Once a month, one of our editors takes a hammer in hand and drives a nail into a wall on our editorial office floor. We then hang up a blown-up cover of the current issue of Bilanz. The walls are not particularly thick, so the nails sink into them almost of their own accord.
Our editorial offices are not that big, either, and our hallway is quite short and ends up narrower at the far end than it is at the entrance.
In May of 2014, we hung up the cover page of our very first issue, “Power Struggle at the Aldi Süd Supermarket Chain.” You can see it on the left, just as you come in off the stairwell. By now, the right side of the hallway is also hung with mounted covers.
We eventually came to the end of the hall and had to double back in the other direction. Before long, we’ll have to come up with a new solution. In fact, we only have room for another four or five issues.
This is actually a vivid manifestation of how our editorial office used to work and think: “Let’s take this one step at a time.” Not that any of us ever doubted that Bilanz would become a success. Or that we lacked for ambition or seriousness of purpose. But the magazine was a start-up, so we improvised, experimented, tried things out.
For example, we saw a big advantage – and still do – in the fact that we didn’t already have a core readership that had grown over decades and become used to the magazine, one whose goodwill we would needlessly put at risk with conceptual experiments.
Also, we were just a supplement to the daily newspaper Die Welt during our first year (today the magazine is also available at newsstands).
These circumstances gave us conceptual and narrative freedom, which we made ample use of. Admittedly, our first cover wasn’t everyone’s cup of tea. (One critic jibed that: “…it presumably resulted when the layout software crashed.”)
Truth be told, it was hardly a risk-free undertaking on the part of the Axel Springer publishing house to launch a new business magazine.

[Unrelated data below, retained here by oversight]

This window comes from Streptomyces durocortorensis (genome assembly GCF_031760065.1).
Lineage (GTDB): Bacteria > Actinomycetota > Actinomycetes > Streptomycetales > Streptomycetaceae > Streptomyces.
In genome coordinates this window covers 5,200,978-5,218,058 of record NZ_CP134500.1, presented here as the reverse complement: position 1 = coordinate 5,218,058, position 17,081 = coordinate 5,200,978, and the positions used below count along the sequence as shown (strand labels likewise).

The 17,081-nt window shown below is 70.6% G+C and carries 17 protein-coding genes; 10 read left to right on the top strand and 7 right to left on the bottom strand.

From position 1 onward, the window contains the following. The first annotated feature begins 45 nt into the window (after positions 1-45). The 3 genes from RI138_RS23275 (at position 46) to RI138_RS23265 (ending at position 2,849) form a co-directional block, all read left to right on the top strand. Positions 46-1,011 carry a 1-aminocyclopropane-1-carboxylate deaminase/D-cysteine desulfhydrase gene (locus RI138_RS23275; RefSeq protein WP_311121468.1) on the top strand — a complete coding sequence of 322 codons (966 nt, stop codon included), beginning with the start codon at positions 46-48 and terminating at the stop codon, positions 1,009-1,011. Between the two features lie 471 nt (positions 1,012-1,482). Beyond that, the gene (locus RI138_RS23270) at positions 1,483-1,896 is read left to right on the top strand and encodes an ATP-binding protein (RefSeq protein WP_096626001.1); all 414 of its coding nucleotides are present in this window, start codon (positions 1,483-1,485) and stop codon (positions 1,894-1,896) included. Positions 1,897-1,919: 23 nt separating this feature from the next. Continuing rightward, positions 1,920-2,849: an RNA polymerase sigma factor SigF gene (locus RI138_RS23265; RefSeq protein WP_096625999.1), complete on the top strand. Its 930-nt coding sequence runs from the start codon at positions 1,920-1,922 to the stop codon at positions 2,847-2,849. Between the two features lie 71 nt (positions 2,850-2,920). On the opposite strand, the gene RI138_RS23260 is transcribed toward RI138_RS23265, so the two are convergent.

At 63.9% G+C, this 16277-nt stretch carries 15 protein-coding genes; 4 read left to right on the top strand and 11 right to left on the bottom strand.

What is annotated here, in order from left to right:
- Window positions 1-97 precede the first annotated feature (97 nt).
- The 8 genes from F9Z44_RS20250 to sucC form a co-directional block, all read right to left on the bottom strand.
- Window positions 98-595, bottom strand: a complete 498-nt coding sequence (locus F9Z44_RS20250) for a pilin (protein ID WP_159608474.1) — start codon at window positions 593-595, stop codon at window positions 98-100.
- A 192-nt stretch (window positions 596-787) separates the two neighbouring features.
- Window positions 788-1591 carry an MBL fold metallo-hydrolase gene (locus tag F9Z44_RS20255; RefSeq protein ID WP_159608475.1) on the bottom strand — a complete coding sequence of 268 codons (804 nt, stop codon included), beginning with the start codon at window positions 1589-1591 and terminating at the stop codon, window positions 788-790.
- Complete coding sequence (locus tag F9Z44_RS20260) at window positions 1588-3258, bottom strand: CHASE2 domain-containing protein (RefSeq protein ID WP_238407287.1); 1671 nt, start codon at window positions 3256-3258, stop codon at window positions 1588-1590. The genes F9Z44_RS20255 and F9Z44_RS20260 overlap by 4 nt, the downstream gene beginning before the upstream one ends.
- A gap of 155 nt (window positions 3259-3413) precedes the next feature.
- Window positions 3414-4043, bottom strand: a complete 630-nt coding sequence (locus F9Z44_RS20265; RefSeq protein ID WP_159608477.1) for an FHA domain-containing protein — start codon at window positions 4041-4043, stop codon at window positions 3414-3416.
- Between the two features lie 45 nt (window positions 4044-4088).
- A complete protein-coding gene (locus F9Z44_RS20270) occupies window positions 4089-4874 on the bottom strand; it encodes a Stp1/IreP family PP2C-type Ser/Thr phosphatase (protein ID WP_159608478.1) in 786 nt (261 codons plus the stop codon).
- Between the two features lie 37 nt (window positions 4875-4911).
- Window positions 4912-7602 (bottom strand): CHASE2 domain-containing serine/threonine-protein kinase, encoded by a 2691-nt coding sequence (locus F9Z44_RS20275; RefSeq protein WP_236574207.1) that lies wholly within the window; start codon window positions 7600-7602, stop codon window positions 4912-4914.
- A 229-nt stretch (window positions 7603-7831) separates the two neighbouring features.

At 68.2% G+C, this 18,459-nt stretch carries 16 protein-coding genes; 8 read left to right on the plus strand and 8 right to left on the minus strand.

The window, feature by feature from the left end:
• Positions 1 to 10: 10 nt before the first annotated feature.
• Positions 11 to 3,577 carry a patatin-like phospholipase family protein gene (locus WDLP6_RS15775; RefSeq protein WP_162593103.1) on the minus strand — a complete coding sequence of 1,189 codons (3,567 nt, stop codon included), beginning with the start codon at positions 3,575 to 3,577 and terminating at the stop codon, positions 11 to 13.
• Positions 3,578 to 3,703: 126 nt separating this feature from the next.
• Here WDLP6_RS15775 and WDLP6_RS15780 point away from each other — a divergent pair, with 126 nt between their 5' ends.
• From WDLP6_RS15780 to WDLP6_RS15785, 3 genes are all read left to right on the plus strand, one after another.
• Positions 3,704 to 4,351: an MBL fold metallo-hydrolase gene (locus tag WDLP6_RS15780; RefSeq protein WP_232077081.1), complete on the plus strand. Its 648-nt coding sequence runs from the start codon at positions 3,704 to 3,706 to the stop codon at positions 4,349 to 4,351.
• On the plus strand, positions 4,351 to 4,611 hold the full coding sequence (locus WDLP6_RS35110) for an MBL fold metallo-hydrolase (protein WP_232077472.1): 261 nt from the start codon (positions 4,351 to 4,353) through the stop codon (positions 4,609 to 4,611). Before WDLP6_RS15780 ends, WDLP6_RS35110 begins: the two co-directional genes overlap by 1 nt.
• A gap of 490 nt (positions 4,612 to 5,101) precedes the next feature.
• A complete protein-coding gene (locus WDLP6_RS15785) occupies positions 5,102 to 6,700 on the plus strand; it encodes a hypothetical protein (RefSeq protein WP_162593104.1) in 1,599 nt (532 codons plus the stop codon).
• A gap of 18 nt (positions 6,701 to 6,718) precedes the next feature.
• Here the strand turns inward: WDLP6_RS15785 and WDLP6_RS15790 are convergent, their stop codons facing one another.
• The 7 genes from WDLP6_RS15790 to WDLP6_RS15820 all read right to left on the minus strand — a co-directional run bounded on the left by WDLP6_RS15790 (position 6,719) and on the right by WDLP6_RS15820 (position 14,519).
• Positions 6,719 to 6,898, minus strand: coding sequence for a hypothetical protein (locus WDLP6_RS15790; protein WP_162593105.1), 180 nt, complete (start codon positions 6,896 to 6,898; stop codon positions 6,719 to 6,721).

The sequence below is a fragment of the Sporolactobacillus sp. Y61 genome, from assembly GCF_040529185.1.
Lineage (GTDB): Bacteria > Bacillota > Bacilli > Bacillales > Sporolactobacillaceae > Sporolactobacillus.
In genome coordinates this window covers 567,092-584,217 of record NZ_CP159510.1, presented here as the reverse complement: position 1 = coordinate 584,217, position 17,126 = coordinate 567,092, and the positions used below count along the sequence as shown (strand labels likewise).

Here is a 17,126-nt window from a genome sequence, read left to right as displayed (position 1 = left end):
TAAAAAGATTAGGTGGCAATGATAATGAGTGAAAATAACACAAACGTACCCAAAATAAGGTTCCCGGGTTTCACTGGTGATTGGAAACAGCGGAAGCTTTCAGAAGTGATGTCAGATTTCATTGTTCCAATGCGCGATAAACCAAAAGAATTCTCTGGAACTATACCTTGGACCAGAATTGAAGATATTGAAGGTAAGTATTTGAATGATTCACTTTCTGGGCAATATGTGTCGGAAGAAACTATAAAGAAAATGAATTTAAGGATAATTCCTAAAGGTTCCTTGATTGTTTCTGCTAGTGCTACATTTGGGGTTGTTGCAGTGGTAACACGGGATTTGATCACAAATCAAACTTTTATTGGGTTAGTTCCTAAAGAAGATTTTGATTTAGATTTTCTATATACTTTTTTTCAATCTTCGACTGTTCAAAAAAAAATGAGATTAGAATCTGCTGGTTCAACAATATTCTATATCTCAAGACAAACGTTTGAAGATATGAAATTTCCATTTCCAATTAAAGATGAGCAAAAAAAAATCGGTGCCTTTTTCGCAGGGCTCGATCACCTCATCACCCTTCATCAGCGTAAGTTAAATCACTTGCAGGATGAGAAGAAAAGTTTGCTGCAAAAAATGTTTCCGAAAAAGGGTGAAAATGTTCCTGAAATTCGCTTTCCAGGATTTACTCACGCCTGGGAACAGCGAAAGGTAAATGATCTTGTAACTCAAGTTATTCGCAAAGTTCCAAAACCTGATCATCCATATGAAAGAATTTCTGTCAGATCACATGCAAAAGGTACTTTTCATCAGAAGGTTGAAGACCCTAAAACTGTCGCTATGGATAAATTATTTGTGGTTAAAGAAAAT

The industry’s self-appointed mavens grumbled and warned that companies were placing less and less advertising, that all the established business journals were losing circulation, and that the few remaining loyal readers seemed to have the attention span of hyperactive puppies.
But courage won out in the end. Although Springer has been publishing Bilanz as a bi-weekly Swiss business magazine for many years now — and although we do collaborate with some of our Swiss colleagues — we have never limited our mission to simply producing a German edition of Bilanz.
Then, as now, our goal has been to be independent and true to ourselves. Distinctive, entertaining, almost to the point of being a bit quirky and eccentric. To make idiosyncrasy our calling card. Our stories grab the reader’s attention and are always told from the human point of view.
“Humour is part of our business model,” says Editor-in-Chief Klaus Boldt. So unquestioning reverence isn’t the approach we take here at Bilanz. We’re not afraid to take aim at the ponderous and humuorless sense of self-importance with which PR agencies and managers love to puff themselves up.
We tried different things and by December 2014, after only six issues, Bilanz had a completely new look. Reactions were overwhelmingly positive. Increasingly, our approach is to have photographers accompany our journalists to their interviews, ensuring that Bilanz’s visual language becomes as distinctive as our texts.
In other words, everything is in constant flow: The Web site will be overhauled, we will hire at least one new copy editor, and a new column will form part of the upcoming issue. Meanwhile we’re already thinking about the next subtle adjustment to the layout.
As for the problem with the cover pages hanging in the corridor, well, we’ll cross that bridge when we come to it. But one thing is for sure: We look forward to more than just another four or five issues!